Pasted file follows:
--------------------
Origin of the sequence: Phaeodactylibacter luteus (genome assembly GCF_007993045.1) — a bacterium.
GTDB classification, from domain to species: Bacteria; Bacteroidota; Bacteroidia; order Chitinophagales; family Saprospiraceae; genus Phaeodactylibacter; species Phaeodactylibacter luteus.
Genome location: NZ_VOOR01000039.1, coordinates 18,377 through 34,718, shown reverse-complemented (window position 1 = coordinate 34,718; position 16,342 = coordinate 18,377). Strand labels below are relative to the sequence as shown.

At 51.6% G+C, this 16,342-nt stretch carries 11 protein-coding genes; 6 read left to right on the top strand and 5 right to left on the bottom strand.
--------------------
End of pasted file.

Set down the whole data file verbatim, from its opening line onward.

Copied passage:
Origin of the sequence: Phaeodactylibacter luteus (genome assembly GCF_007993045.1) — a bacterium.
GTDB classification, from domain to species: Bacteria; Bacteroidota; Bacteroidia; order Chitinophagales; family Saprospiraceae; genus Phaeodactylibacter; species Phaeodactylibacter luteus.
Genome location: NZ_VOOR01000039.1, coordinates 18,377 through 34,718, shown reverse-complemented (window position 1 = coordinate 34,718; position 16,342 = coordinate 18,377). Strand labels below are relative to the sequence as shown.

At 51.6% G+C, this 16,342-nt stretch carries 11 protein-coding genes; 6 read left to right on the top strand and 5 right to left on the bottom strand.